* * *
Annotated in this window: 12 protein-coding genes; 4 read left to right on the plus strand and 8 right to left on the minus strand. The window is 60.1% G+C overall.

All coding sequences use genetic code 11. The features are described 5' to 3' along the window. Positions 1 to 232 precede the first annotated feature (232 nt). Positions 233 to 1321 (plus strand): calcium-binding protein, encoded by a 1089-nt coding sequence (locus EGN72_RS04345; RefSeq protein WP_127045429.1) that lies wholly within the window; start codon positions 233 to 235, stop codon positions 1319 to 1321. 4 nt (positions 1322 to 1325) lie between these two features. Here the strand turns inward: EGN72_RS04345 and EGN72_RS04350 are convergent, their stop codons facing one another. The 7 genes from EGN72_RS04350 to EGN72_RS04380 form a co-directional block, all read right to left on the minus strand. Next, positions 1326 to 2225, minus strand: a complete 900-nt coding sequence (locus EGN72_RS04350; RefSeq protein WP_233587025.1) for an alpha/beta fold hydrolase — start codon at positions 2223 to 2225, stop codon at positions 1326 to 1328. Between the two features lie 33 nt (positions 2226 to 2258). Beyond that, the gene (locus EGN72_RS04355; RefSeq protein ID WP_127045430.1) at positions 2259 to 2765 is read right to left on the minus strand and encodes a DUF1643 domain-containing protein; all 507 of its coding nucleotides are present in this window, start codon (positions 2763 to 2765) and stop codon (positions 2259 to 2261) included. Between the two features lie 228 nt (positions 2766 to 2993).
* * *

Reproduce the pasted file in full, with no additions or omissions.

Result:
Annotated in this window: 12 protein-coding genes; 4 read left to right on the plus strand and 8 right to left on the minus strand. The window is 60.1% G+C overall.

All coding sequences use genetic code 11. The features are described 5' to 3' along the window. Positions 1 to 232 precede the first annotated feature (232 nt). Positions 233 to 1321 (plus strand): calcium-binding protein, encoded by a 1089-nt coding sequence (locus EGN72_RS04345; RefSeq protein WP_127045429.1) that lies wholly within the window; start codon positions 233 to 235, stop codon positions 1319 to 1321. 4 nt (positions 1322 to 1325) lie between these two features. Here the strand turns inward: EGN72_RS04345 and EGN72_RS04350 are convergent, their stop codons facing one another. The 7 genes from EGN72_RS04350 to EGN72_RS04380 form a co-directional block, all read right to left on the minus strand. Next, positions 1326 to 2225, minus strand: a complete 900-nt coding sequence (locus EGN72_RS04350; RefSeq protein WP_233587025.1) for an alpha/beta fold hydrolase — start codon at positions 2223 to 2225, stop codon at positions 1326 to 1328. Between the two features lie 33 nt (positions 2226 to 2258). Beyond that, the gene (locus EGN72_RS04355; RefSeq protein ID WP_127045430.1) at positions 2259 to 2765 is read right to left on the minus strand and encodes a DUF1643 domain-containing protein; all 507 of its coding nucleotides are present in this window, start codon (positions 2763 to 2765) and stop codon (positions 2259 to 2261) included. Between the two features lie 228 nt (positions 2766 to 2993).